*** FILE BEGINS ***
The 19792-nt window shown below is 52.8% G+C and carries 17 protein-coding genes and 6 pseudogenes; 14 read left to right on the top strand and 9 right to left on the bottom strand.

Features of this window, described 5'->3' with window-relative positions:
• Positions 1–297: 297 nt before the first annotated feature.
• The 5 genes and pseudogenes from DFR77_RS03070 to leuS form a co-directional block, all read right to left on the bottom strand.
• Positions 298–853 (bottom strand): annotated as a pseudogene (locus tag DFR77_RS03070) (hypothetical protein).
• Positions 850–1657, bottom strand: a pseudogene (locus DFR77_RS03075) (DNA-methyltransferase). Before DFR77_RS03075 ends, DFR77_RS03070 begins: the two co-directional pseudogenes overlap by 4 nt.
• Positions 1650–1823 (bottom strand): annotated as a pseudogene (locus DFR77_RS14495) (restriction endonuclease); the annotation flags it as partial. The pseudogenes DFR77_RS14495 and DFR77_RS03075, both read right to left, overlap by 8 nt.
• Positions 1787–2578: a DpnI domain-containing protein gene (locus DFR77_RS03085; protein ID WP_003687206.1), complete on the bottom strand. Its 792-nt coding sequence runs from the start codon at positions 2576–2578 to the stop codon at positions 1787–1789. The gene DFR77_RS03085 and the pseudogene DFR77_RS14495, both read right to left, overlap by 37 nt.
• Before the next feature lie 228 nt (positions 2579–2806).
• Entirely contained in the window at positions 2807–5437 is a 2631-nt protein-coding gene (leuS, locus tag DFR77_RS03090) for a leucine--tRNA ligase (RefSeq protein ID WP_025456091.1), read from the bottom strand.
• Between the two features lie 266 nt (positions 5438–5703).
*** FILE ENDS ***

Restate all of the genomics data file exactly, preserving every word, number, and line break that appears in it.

The 19792-nt window shown below is 52.8% G+C and carries 17 protein-coding genes and 6 pseudogenes; 14 read left to right on the top strand and 9 right to left on the bottom strand.

Features of this window, described 5'->3' with window-relative positions:
• Positions 1–297: 297 nt before the first annotated feature.
• The 5 genes and pseudogenes from DFR77_RS03070 to leuS form a co-directional block, all read right to left on the bottom strand.
• Positions 298–853 (bottom strand): annotated as a pseudogene (locus tag DFR77_RS03070) (hypothetical protein).
• Positions 850–1657, bottom strand: a pseudogene (locus DFR77_RS03075) (DNA-methyltransferase). Before DFR77_RS03075 ends, DFR77_RS03070 begins: the two co-directional pseudogenes overlap by 4 nt.
• Positions 1650–1823 (bottom strand): annotated as a pseudogene (locus DFR77_RS14495) (restriction endonuclease); the annotation flags it as partial. The pseudogenes DFR77_RS14495 and DFR77_RS03075, both read right to left, overlap by 8 nt.
• Positions 1787–2578: a DpnI domain-containing protein gene (locus DFR77_RS03085; protein ID WP_003687206.1), complete on the bottom strand. Its 792-nt coding sequence runs from the start codon at positions 2576–2578 to the stop codon at positions 1787–1789. The gene DFR77_RS03085 and the pseudogene DFR77_RS14495, both read right to left, overlap by 37 nt.
• Before the next feature lie 228 nt (positions 2579–2806).
• Entirely contained in the window at positions 2807–5437 is a 2631-nt protein-coding gene (leuS, locus tag DFR77_RS03090) for a leucine--tRNA ligase (RefSeq protein ID WP_025456091.1), read from the bottom strand.
• Between the two features lie 266 nt (positions 5438–5703).